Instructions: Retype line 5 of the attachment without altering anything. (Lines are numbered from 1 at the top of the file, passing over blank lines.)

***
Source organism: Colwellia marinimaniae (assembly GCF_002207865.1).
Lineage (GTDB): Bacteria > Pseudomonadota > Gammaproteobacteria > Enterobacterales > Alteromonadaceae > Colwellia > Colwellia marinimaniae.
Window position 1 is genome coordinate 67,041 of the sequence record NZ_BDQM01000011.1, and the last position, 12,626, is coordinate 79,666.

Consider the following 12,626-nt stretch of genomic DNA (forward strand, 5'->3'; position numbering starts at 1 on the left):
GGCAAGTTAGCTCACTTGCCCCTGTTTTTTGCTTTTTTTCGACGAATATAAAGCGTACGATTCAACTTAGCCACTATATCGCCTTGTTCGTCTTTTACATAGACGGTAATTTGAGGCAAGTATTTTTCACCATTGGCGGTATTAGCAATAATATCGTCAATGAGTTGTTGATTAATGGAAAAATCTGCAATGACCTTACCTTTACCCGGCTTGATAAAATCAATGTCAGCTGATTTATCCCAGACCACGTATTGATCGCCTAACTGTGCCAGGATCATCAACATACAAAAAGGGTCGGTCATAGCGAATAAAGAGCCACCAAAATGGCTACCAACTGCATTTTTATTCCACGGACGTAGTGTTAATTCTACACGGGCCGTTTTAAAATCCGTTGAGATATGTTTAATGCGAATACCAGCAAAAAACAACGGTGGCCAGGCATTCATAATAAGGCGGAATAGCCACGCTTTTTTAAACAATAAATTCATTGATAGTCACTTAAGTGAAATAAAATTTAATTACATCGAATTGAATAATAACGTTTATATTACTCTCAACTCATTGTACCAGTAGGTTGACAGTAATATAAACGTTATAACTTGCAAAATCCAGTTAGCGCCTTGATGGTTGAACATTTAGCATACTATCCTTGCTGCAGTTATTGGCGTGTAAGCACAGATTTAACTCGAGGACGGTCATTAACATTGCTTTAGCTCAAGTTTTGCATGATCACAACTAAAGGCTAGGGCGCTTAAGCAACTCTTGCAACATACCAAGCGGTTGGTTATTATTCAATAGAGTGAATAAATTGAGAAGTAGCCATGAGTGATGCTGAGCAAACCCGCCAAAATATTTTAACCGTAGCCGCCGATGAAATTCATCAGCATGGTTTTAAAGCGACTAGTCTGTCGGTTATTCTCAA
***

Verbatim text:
GGCAAGTTAGCTCACTTGCCCCTGTTTTTTGCTTTTTTTCGACGAATATAAAGCGTACGATTCAACTTAGCCACTATATCGCCTTGTTCGTCTTTTACATAGACGGTAATTTGAGGCAAGTATTTTTCACCATTGGCGGTATTAGCAATAATATCGTCAATGAGTTGTTGATTAATGGAAAAATCTGCAATGACCTTACCTTTACCCGGCTTGATAAAATCAATGTCAGCTGATTTATCCCAGACCACGTATTGATCGCCTAACTGTGCCAGGATCATCAACATACAAAAAGGGTCGGTCATAGCGAATAAAGAGCCACCAAAATGGCTACCAACTGCATTTTTATTCCACGGACGTAGTGTTAATTCTACACGGGCCGTTTTAAAATCCGTTGAGATATGTTTAATGCGAATACCAGCAAAAAACAACGGTGGCCAGGCATTCATAATAAGGCGGAATAGCCACGCTTTTTTAAACAATAAATTCATTGATAGTCACTTAAGTGAAATAAAATTTAATTACATCGAATTGAATAATAACGTTTATATTACTCTCAACTCATTGTACCAGTAGGTTGACAGTAATATAAACGTTATAACTTGCAAAATCCAGTTAGCGCCTTGATGGTTGAACATTTAGCATACTATCCTTGCTGCAGTTATTGGCGTGTAAGCACAGATTTAACTCGAGGACGGTCATTAACATTGCTTTAGCTCAAGTTTTGCATGATCACAACTAAAGGCTAGGGCGCTTAAGCAACTCTTGCAACATACCAAGCGGTTGGTTATTATTCAATAGAGTGAATAAATTGAGAAGTAGCCATGAGTGATGCTGAGCAAACCCGCCAAAATATTTTAACCGTAGCCGCCGATGAAATTCATCAGCATGGTTTTAAAGCGACTAGTCTGTCGGTTATTCTCAA